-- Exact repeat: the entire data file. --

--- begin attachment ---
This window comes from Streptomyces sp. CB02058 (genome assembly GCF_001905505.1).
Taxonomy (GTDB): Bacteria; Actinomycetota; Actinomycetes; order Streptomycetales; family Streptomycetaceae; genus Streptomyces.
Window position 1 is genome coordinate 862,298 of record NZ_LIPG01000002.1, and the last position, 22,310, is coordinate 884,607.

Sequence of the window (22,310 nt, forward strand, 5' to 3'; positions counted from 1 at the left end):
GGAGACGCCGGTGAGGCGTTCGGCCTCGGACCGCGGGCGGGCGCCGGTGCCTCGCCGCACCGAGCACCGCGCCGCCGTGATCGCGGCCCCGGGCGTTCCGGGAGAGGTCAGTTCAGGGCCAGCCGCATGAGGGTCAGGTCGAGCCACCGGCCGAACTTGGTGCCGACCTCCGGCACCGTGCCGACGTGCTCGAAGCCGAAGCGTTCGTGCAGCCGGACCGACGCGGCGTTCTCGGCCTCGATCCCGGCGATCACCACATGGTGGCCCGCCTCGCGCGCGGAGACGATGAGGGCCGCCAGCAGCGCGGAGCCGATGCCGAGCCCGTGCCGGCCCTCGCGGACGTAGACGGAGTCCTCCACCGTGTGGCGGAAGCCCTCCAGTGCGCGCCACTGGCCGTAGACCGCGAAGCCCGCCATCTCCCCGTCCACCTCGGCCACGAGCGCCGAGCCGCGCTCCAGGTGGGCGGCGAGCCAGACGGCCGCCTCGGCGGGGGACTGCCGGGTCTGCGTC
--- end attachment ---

This window comes from Streptomyces sp. CB02058 (genome assembly GCF_001905505.1).
Taxonomy (GTDB): Bacteria; Actinomycetota; Actinomycetes; order Streptomycetales; family Streptomycetaceae; genus Streptomyces.
Window position 1 is genome coordinate 862,298 of record NZ_LIPG01000002.1, and the last position, 22,310, is coordinate 884,607.

Sequence of the window (22,310 nt, forward strand, 5' to 3'; positions counted from 1 at the left end):
GGAGACGCCGGTGAGGCGTTCGGCCTCGGACCGCGGGCGGGCGCCGGTGCCTCGCCGCACCGAGCACCGCGCCGCCGTGATCGCGGCCCCGGGCGTTCCGGGAGAGGTCAGTTCAGGGCCAGCCGCATGAGGGTCAGGTCGAGCCACCGGCCGAACTTGGTGCCGACCTCCGGCACCGTGCCGACGTGCTCGAAGCCGAAGCGTTCGTGCAGCCGGACCGACGCGGCGTTCTCGGCCTCGATCCCGGCGATCACCACATGGTGGCCCGCCTCGCGCGCGGAGACGATGAGGGCCGCCAGCAGCGCGGAGCCGATGCCGAGCCCGTGCCGGCCCTCGCGGACGTAGACGGAGTCCTCCACCGTGTGGCGGAAGCCCTCCAGTGCGCGCCACTGGCCGTAGACCGCGAAGCCCGCCATCTCCCCGTCCACCTCGGCCACGAGCGCCGAGCCGCGCTCCAGGTGGGCGGCGAGCCAGACGGCCGCCTCGGCGGGGGACTGCCGGGTCTGCGTC